THE LAST DITCH An Englishman returned after twenty years abroad blogs about liberty in Britain
How to deal with Twits
The weaponisation of politeness

Quotes of the day, from the extremes of modesty and arrogance

I am no sports buff and find cycling - quite literally - a pain in the proverbial, but it's hard not to like our Wiggo. His down to earth modesty is affecting and what spin doctor could better his wife's answer to a journo's question about family sacrifices made for the great man's success?

“Sacrifices? Well not really," says Cath. “As a wife or partner where’s the sacrifice in helping your other half fulfil their dreams? And it’s not forever, it’s short term. It’s not like we are a services family who are apart year after year. They don’t earn Olympic medals for their efforts although they bloody well deserve to."

Well said, Mrs Wiggo. Meanwhile, from the other end of the modesty spectrum I enjoyed a quote from literary genius, conspiracy theorist-going on nutjob and patrician-American Democrat Gore Vidal. Knocked down by Norman Mailer after a heated debate, he is said to have looked up from the floor and observed;

I see words fail Norman Mailer, yet again.

I was much amused by the reaction of a BBC interviewer to being told by Vidal (on a show re-screened on BBC World last night) that writing novels was much more important than politics. Of course it bloody well is, but to a media running dog of the political classes, this was clearly quite incredible. The BBC was at it this morning too, saying on a BBC World news broadcast that this was just sour grapes after Vidal's failure to get elected.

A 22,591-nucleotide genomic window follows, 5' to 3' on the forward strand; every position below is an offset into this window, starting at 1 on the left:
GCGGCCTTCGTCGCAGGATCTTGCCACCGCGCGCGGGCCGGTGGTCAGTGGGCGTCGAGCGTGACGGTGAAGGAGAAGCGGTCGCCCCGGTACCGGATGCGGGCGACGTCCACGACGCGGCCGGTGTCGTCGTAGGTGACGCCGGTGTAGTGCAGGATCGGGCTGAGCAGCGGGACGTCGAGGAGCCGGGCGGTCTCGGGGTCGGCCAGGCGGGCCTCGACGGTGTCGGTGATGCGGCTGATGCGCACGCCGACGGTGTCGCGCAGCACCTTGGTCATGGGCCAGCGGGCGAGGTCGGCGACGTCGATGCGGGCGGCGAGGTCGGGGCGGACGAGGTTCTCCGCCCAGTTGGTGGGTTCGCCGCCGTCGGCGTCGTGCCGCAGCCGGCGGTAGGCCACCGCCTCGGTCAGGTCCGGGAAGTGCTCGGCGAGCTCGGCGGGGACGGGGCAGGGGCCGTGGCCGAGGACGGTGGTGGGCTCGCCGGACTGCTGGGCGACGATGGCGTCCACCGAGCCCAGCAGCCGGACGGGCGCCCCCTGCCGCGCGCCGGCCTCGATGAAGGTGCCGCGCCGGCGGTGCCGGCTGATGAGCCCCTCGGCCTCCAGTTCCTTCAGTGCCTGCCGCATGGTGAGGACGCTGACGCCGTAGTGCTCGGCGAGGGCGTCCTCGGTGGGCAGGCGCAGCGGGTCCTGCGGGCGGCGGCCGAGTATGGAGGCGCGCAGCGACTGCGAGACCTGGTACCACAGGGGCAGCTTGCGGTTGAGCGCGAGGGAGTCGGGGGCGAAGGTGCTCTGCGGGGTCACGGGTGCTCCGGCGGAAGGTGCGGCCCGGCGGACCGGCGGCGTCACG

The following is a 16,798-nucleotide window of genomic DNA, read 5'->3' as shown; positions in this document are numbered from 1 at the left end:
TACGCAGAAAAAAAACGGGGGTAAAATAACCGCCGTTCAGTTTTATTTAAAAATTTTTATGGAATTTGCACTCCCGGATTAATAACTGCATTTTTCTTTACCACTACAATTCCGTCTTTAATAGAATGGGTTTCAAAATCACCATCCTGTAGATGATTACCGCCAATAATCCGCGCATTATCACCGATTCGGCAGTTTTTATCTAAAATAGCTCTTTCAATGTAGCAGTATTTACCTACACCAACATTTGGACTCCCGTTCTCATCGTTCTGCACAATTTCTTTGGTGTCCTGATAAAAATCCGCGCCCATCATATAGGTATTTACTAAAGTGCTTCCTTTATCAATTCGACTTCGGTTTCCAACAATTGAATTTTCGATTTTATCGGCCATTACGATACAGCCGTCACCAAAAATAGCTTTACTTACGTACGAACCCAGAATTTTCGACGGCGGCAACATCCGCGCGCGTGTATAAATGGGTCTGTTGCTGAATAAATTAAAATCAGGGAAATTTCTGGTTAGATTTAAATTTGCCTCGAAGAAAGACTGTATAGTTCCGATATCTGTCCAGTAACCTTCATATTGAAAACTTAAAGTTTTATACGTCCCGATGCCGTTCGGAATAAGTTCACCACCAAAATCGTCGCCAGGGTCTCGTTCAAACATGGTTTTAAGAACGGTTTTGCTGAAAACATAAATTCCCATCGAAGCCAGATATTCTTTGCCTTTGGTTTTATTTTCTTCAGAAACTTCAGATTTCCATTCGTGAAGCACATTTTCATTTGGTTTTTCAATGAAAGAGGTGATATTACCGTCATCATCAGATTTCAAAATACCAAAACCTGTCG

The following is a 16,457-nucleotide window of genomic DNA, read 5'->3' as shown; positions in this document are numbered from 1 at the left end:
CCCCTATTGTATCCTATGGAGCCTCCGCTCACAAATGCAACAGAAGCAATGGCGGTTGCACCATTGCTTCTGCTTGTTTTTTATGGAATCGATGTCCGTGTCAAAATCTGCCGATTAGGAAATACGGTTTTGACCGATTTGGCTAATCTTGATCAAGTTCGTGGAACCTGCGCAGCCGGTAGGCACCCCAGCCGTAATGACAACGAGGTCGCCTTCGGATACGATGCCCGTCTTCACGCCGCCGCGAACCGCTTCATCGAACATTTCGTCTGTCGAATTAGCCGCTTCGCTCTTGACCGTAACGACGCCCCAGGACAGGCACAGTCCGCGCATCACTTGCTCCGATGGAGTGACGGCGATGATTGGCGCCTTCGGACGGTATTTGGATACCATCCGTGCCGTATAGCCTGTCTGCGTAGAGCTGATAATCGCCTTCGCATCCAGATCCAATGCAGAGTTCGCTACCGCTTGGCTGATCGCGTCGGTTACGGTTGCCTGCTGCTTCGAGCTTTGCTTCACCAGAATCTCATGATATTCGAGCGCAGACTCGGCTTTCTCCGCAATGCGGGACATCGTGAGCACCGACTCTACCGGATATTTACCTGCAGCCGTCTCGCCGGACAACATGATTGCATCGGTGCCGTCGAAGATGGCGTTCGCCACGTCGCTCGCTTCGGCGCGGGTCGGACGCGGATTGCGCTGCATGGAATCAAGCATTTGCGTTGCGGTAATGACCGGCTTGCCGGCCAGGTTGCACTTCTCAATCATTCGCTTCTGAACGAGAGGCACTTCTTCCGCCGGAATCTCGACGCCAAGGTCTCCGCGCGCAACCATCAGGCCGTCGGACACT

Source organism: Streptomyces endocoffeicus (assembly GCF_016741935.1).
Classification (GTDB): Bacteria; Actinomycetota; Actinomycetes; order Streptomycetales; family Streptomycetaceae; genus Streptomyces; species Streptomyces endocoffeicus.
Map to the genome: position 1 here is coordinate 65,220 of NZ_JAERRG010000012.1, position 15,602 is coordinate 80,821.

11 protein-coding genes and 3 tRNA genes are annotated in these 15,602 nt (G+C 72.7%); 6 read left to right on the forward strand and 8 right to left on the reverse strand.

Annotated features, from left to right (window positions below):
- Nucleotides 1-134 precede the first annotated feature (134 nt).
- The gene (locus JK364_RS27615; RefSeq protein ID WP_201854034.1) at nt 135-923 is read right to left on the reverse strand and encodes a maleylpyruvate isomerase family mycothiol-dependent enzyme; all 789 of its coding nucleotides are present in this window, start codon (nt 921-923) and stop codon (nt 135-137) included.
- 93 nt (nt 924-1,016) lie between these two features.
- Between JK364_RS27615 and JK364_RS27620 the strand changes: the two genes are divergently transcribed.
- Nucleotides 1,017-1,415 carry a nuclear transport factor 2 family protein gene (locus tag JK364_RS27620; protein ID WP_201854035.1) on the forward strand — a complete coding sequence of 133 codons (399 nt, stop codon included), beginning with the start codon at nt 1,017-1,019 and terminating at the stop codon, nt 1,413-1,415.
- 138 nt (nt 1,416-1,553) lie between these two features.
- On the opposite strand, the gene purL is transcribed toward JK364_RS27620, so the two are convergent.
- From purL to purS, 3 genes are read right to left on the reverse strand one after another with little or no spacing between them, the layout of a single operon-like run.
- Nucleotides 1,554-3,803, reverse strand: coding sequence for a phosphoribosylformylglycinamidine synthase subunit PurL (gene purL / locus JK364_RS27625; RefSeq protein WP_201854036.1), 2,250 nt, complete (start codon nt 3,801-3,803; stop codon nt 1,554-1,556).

What does it say for the dons of Oxbridge that the arts graduate leftists they send to man the BBC believe that politics matter more than literature?


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Or you can combine the two... Zuo Zhuan, Ceaser, Machiavelli, Churchill...

David Davis

You know what, old fella? When I am Principal Secretary of State for War (in the Democratic people's blah blah Revolutionary-Liberalist-etc-etc-etc), a way might be found to shut down various departments, in various universities, where their activities and output displease the Electorate...

That Brecht fellow may have been right: we may have to dissolve the existing People (or some of them at any rate), and elect others.

It's increasingly interesting and nice, that on Facebook where the War Secretariat has current existence, many observers are not quite sure whether one is "avvin-a-luff", or, er, not! You'd probably appreciate the upside-down-ness of that scenario...

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